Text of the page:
Take care of yourself, mate - just as you do your instrument! - and best regards,

Jack
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Re: Different take on a Hand Brace

Post by BaritoneJack » Sun Jun 10, 2018 8:25 am

Further to my post, above, I just tried holding my arm and hand in the position shown in Doug Yeo's second photo, and then swivelling my thumb round to the the same side as my cheek - with my right hand gently holding my left wrist. Sure enough, when I moved my thumb round to the same side as my index finger, the tendons in my left wrist tensed up - when I swung my thumb round so it was next to my cheek, they slacked off.
But, as always, 'your mileage may vary'! I'd be interested to know, though, if anybody else tries it out, how it felt for them.

Jack
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Re: Different take on a Hand Brace

Post by tctb » Mon Jun 11, 2018 3:44 am

norbie2018 wrote:
Sat Apr 21, 2018 3:29 pm
I just installed a Neotech on my instrument and I am impressed so far. I was concerned it would deaden the feeling of the instrument vibrating in my hands but that is not the case. It puts all the weight into my bicep and I am finding that my bicep needs some strengthening. I just wonder how long it'll last as it is made from plastic. We'll see how I like it after a few weeks.
I have had mine for 4 + years without a problem!
If I had known trombones were this much fun , I would have got one sooner! :cool:
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Re: Different take on a Hand Brace

Post by 2bobone » Sat Jun 23, 2018 6:54 pm

I agree that the "ErgoBone" takes quite a while to be really comfortable, but have found it to be a great solution for my inability to shoulder the weight of a bass trombone at this point in my chronological decline. I have a trick to share with those of us who find the ErgoBone useful : Remove the spring from the rod attached to the hand grip. What !! Isn't that a clever feature of the ErgoBone that allows us some vertical latitude in mouthpiece placement ? Yes, it is --- but --- I discovered quite accidentally that as I played I would unconsciously pull the horn downwards to the point that I was, in effect, turning that thoughtful feature into a solid rod anyway. By removing the spring I replaced a variable starting point with a guaranteed starting point . Accuracy [such as I still have ] improved immediately and I was able to remove the variability of vertical motion from the overall calculation of either producing a heart-wrenchingly beautiful bass trombone sound or my usual bovine bleat. Take it for what it is ----- give it a try ----- if it doesn't work for you please don't send any nasty letters [unless they contain cash] but continue to keep the faith ! BTW -- I have found the Neotech to work great on my relatively puny Elkhart 88H and appreciate why it is so popular. Cheers !! Bob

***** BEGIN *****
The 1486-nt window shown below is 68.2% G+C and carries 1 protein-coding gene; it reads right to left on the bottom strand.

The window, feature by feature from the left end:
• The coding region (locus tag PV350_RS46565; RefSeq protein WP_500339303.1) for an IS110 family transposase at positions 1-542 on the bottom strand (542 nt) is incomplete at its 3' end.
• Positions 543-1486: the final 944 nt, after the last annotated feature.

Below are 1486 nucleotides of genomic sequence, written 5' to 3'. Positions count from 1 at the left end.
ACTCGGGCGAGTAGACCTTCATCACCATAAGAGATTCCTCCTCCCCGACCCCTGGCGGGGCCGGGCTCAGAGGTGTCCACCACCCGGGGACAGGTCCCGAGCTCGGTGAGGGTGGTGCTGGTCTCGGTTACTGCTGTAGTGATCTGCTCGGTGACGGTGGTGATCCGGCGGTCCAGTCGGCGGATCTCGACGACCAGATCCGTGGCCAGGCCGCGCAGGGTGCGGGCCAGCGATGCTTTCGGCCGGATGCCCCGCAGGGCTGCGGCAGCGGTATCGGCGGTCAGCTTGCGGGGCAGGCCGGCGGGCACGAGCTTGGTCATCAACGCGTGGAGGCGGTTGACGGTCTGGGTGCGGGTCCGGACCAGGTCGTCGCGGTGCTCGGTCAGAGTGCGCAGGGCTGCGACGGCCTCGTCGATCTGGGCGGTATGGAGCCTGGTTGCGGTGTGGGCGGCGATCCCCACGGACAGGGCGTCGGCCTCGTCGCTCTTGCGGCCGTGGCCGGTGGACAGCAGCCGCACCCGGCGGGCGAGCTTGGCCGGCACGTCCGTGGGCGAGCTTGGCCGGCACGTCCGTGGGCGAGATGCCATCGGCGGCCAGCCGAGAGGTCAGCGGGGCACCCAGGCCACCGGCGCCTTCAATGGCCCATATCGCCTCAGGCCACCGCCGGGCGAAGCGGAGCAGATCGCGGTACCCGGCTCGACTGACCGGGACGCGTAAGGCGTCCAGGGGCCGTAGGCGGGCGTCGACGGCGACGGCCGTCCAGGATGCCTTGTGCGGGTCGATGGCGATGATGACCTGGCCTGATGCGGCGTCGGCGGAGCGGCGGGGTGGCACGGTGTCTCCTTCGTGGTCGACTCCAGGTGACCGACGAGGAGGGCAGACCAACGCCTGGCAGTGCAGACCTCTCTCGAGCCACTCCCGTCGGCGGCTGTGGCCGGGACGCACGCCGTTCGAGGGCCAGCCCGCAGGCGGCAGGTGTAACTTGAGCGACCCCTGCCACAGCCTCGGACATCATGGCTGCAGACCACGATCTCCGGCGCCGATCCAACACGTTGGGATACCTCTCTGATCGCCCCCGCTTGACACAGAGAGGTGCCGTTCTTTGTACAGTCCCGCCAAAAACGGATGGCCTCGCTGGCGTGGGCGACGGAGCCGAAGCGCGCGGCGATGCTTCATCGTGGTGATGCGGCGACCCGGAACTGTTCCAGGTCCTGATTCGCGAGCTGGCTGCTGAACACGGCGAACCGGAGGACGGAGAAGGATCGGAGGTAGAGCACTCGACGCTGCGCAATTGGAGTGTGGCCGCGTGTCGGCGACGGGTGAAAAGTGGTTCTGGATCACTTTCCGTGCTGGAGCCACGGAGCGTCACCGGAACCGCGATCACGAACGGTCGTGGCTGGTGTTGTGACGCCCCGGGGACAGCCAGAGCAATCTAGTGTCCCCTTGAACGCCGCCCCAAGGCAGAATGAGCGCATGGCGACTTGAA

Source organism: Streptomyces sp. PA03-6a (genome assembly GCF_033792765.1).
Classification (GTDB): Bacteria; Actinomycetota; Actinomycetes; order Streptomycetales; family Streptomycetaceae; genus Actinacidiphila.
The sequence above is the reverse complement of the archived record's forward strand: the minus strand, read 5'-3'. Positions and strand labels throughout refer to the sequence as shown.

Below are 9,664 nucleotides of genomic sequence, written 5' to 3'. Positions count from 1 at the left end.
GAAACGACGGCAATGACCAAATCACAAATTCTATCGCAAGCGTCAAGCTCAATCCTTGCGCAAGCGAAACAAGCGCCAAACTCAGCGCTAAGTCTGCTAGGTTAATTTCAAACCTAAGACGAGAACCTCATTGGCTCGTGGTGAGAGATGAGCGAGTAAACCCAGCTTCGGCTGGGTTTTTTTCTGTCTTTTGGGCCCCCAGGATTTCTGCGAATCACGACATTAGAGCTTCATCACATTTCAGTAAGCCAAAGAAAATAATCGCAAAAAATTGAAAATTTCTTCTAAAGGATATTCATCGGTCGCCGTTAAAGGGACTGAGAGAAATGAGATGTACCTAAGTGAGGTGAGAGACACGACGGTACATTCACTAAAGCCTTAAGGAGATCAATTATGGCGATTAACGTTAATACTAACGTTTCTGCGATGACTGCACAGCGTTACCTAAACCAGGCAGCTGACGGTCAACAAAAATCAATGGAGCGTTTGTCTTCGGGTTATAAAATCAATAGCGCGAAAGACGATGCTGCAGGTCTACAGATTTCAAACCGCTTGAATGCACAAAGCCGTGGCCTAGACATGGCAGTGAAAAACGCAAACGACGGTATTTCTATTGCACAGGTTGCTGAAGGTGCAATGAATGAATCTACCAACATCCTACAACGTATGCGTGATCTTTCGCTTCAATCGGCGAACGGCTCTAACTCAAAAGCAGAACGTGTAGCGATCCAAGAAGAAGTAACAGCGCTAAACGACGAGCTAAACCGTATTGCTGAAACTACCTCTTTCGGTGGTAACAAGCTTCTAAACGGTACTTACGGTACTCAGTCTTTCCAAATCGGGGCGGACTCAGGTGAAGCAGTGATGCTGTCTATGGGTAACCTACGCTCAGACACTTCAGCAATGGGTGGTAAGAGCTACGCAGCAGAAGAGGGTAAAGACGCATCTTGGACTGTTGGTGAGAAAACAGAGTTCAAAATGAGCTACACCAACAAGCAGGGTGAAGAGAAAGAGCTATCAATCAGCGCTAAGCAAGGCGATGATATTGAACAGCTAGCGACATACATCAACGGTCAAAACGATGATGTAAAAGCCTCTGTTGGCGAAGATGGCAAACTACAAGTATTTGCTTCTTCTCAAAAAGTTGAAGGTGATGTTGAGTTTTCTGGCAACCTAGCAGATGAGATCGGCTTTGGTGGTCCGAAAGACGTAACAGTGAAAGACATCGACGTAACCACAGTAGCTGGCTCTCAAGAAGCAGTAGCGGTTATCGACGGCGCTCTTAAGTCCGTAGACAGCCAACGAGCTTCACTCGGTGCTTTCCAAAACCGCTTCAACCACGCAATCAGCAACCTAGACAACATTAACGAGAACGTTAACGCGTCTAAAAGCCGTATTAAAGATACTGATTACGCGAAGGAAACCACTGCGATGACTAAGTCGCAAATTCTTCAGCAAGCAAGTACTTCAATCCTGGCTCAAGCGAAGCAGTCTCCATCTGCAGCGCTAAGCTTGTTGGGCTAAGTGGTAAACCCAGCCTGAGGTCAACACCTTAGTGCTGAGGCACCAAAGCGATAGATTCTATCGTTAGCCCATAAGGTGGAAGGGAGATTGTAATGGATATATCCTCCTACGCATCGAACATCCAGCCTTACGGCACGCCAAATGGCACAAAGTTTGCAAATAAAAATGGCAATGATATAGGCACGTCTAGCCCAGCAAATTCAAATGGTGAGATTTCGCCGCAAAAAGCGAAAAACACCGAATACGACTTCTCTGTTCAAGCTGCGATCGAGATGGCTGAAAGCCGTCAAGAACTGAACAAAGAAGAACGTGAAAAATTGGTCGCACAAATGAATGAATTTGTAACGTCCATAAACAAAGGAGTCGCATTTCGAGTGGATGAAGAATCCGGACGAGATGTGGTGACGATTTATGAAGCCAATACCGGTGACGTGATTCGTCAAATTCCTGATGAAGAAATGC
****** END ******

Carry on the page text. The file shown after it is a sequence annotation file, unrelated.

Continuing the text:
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Re: Different take on a Hand Brace

Post by LeTromboniste » Sat Jun 23, 2018 7:45 pm

I had cramping problems when I started playing a lot of bass in the run-up to my undergrad recital, and the school bass was one of the older and ridiculously heavy Courtois 500 with dual Hagmanns, metal plate tuning slide resonator/counterweight and heavy gage, detachable bell. I found that using both my Greenhoe thumb brace and Yamaha leather strap together gave me plenty of support.
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Carter1016
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Re: Different take on a Hand Brace

Post by Carter1016 » Sun Jun 24, 2018 1:14 pm

After going to the Hand Doctor two months back, They told me I have something called Musician's Hand, that they said they really don't know anything about. A wrist brace and physical therapy was all they could do, along with a Cortisone shot. The therapist looked at my records and told me that the doctor later diagnosed me with Cubital Tunnel syndrome in both arms. The therapist really didn't help, and I became too strong willed to let myself hurt, which somehow worked? But recently, I've had to play Euphonium more, which has brought back some of the pain. I'm waiting for paychecks to clear after this weekend to buy the Ergobone system, as I'm sure that'll help most of the problems. I guess all I have to do is wait and take everything as it comes. Thanks much to everyone who has commented thus far, it's quite interesting to see what others have done to help!